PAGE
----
This method particularly useful for making high gravity brews. Higher gravity brews tend to have slower starts and can take longer if not much longer to ferment, but a large amount of yeast that is already going (more than in a single starter) can get this high gravity brew going quickly, and cut down the fermentation time.
What me and my buddy do is plan out a series of beers to brew. Lagers are for this example, as that is what we are doing as of this writing. We started with a Dunkles, then re-use the yeast on the next batch, a Dopplebock, doing the transfer and pitch a week later. The Dopplebock, being of higher gravity, fermented cold for 2 weeks, then was transferred and the yeast pitched into a Pilsener. The Dopplebock is still active at this time, and still fermenting, so it was kept cold and left aside to continue fermenting. The Pils was then transferred and that yeast used in a second batch of Pils. This yeast will be used once more in this run, a Maibock.
3) It is important to match the starter/re-pitch temperature to that of the new beer. For example, when re-pitching lager yeast mentioned above, the older fermenting batch was raised to approximately 60F, matching out target temperature for the chilled wort of the next brew. Starters should be matched temp wise to what the temp of the wort will be as well.This helps with a quick start as the yeast will not get a shock when pitched.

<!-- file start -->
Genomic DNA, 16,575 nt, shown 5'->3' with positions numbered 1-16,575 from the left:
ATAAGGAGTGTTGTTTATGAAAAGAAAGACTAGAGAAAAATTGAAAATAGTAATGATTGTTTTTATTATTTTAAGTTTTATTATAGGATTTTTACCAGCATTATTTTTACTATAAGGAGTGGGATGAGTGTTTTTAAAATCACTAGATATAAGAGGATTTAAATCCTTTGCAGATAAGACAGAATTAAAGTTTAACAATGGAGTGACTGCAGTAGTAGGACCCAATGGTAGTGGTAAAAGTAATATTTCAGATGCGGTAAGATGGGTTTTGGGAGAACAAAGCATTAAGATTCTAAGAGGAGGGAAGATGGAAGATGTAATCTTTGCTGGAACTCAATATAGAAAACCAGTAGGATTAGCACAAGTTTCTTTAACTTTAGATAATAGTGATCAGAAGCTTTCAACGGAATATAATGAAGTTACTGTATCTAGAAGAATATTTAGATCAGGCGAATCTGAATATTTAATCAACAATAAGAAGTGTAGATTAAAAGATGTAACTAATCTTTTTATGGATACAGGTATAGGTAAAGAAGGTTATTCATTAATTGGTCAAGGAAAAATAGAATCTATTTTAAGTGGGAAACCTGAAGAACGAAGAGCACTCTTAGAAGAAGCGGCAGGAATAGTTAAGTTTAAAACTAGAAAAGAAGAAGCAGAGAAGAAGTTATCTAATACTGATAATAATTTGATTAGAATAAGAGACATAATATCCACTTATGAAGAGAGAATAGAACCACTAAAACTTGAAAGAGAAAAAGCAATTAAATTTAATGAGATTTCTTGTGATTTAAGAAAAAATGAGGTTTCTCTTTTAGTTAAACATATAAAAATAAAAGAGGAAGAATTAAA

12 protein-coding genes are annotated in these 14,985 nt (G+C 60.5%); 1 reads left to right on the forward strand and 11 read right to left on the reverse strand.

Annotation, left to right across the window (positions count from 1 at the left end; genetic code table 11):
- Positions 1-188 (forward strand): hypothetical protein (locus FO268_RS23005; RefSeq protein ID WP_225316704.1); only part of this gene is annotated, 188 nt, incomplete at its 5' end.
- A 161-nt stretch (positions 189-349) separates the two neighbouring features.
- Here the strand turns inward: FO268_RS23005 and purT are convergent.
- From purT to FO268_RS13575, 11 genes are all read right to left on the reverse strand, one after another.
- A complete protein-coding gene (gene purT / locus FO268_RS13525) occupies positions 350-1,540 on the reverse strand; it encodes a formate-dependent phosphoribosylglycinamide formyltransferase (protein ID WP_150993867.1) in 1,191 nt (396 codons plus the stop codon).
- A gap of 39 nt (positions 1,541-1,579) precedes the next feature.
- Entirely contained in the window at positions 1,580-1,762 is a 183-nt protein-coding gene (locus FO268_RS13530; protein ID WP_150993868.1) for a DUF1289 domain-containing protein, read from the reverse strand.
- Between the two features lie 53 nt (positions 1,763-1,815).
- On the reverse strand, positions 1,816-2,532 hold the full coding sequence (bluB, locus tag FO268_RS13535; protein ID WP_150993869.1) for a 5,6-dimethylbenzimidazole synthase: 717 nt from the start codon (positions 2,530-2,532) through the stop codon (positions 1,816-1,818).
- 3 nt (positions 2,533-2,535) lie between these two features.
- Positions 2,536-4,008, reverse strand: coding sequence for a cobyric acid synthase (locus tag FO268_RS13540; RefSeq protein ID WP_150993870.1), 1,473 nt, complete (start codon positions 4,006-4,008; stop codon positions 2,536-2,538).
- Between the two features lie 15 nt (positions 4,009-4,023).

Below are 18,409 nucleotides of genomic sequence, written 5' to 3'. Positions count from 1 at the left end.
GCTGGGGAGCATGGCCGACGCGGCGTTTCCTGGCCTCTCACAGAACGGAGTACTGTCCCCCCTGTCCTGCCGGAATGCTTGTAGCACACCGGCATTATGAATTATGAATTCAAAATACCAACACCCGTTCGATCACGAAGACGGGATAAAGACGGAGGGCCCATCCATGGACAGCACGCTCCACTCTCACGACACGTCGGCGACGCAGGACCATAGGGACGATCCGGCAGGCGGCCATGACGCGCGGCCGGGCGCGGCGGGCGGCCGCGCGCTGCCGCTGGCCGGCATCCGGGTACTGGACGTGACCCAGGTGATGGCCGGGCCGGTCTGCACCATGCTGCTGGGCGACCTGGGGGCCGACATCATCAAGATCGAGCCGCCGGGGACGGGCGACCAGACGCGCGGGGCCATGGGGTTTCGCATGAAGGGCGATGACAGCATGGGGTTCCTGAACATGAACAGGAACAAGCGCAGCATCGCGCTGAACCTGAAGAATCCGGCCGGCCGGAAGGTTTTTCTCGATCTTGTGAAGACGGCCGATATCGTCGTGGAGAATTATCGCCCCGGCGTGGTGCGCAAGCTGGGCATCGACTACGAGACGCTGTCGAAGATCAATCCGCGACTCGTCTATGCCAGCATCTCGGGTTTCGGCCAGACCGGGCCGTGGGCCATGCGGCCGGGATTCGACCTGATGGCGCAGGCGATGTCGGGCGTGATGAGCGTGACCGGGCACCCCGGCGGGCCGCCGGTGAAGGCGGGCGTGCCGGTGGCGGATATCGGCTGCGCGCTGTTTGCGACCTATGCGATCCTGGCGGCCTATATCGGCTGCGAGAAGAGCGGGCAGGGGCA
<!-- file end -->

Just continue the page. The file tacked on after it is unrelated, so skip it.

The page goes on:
4) Hot weather brewing: As long as a carboy is being utilized, when temperatures are a bit warm for effective ale fermentations, a wet towel and some ice packs work well to cool off the fermentor. This also is a good method just to get the temp down of the fermenting beer in any situation, but keeping a wet towel on the fermentor will help insulate the beer from brutal Summer heat.
5) Make sure the wort is properly aerated. Do some research and choose an aeration method. We have an attachment on the end of our siphon that aerates wort transferring from the brew kettle to the carboy. In addition, we use a stone with a pump that uses air to aerate the wort once transferred into the carboy. The air pump is electric and there is an air filter in the system as well. This air pump can also be used in conjunction with an oxygen tank if one so desires for greater efficiency.